Sleep is incredibly important. Not sleeping can lead to deficits in concentration, perception, motivation and higher mental processes. Scientifically the longest anyone has remained awake has been 265 hours, and although nobody has actually physically died directly as a result of a lack of sleep, staying awake for long periods of time is generally not advised, particularly, it would seem, if you want to lose weight.
According to recent research, there is reason to believe that a person’s more inclined to lose weight when they are getting a decent amount of sleep than people who aren’t. The researchers, however, don’t feel that we should be relying on sleep solely as a method of weight loss, but it could possibly aid a person in their weight loss efforts.
The study which was published by the CU-Boulder’s Sleep and Chronobiology Laboratory and lead by Kenneth Wright, discovered changes in weight loss in people that slept more when they monitored 16 healthy, lean young adults. At the start of the study participants in the study were given a diet that allowed them to maintain their current weight.
After a few days the group was split, the one group spent five days with an allocated five hours of sleep, while the others got a generous nine hours. Both groups where provided with larger meals than at the start of the study with access to a snack options, which range from healthy fruit and yoghurt to crisps and ice cream. This carried on for five days, after which the groups where switched.
What the study showed was that those who slept for five hours a night had a tendency to burn 5% more calories than those who slept nine hours, although they took in 6% more calories. People who slept for only five hours were also far more likely to binge after their evening meal and have smaller breakfast portions. The researchers observed that the post-dinner snacks often exceeded the calorie content of the actual meal. This study does therefore not only suggest that there is a possible link between weight and sleeping patterns, but also provides further evidence that overeating, particularly during the night time can result in weight gain.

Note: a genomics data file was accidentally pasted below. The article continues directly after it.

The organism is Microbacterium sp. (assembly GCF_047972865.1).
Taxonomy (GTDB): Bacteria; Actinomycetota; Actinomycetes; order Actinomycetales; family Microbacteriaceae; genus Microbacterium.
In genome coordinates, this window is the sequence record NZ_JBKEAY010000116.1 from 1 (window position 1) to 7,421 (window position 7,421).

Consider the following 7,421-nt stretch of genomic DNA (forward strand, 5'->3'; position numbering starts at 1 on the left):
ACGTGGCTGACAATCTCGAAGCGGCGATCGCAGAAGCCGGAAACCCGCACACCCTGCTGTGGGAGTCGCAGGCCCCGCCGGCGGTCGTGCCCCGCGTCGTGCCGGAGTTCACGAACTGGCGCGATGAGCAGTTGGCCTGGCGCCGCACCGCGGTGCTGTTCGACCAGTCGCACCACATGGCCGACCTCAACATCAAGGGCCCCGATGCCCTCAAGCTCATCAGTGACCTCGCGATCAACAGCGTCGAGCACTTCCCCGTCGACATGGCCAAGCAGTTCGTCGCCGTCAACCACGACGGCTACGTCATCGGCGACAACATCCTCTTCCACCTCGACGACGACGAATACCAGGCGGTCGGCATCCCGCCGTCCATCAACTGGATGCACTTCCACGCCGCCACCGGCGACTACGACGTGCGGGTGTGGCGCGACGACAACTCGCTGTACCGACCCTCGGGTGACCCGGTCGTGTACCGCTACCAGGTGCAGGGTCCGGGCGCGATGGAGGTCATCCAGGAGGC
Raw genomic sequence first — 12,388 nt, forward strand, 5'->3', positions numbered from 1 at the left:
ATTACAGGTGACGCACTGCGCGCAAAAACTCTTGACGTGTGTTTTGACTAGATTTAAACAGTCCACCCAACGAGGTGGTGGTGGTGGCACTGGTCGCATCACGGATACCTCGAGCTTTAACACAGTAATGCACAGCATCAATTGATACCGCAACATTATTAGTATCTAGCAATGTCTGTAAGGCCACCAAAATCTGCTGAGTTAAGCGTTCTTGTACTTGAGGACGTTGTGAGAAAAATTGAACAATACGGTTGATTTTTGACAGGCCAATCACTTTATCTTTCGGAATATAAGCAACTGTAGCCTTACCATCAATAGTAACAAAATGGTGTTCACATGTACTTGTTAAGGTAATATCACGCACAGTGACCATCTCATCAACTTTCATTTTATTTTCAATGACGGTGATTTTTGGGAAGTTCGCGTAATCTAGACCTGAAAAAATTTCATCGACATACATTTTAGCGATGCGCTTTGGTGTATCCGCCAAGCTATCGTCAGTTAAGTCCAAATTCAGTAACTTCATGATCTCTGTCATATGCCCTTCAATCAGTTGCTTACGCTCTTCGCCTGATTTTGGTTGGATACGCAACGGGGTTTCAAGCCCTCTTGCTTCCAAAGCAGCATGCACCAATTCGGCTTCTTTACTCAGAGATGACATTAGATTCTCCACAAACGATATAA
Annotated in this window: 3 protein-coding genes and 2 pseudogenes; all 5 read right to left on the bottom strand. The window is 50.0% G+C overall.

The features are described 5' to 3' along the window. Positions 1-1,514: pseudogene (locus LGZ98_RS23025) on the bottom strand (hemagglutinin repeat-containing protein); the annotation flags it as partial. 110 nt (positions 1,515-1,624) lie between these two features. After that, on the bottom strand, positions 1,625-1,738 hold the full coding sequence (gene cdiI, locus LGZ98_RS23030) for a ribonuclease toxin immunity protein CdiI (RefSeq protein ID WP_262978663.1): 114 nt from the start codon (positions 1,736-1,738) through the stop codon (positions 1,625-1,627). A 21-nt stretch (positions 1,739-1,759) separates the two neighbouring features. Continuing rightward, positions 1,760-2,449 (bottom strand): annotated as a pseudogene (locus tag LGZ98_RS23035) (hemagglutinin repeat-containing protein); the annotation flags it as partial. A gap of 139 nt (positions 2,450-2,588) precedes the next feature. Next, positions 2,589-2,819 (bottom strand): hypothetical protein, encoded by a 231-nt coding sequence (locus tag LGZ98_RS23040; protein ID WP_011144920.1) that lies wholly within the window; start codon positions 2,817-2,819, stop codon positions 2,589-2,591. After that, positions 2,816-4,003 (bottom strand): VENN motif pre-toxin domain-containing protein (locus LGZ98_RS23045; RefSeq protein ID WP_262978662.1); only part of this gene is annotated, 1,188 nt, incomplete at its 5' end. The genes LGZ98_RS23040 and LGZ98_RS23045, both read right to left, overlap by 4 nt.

The researchers also discovered that there was a difference in the way men and women responded to unrestricted food, as men gained some weight, even with adequate sleep. Women where able to maintain their weight, although both men and women gained weight when their sleep was restricted.
Although the research doesn’t show that it’s necessarily possible to sleep yourself thin, it does indicate that when you eat can have an impact, which is why the researchers involved are planning to do further research into the topic. In the meanwhile, the benefits of a good nights sleep can’t be ignored. It’s been shown that a good night sleep can help with concentration, live longer, curb inflammation, stimulate creativity and enhance physical performance to name a few. Getting enough sleep can also help improve self control, which can be helpful when trying to get out of bad lifestyle patterns and eating habits. Therefore there is no doubt that anybody who is looking to improve their health and lose weight can find it easier if they ensure that they get enough rest. It all forms part of an overall wellbeing cycle, meaning that if you currently find that you struggle to sleep, dong more exercise and reviewing your eating habits may help and vice versa.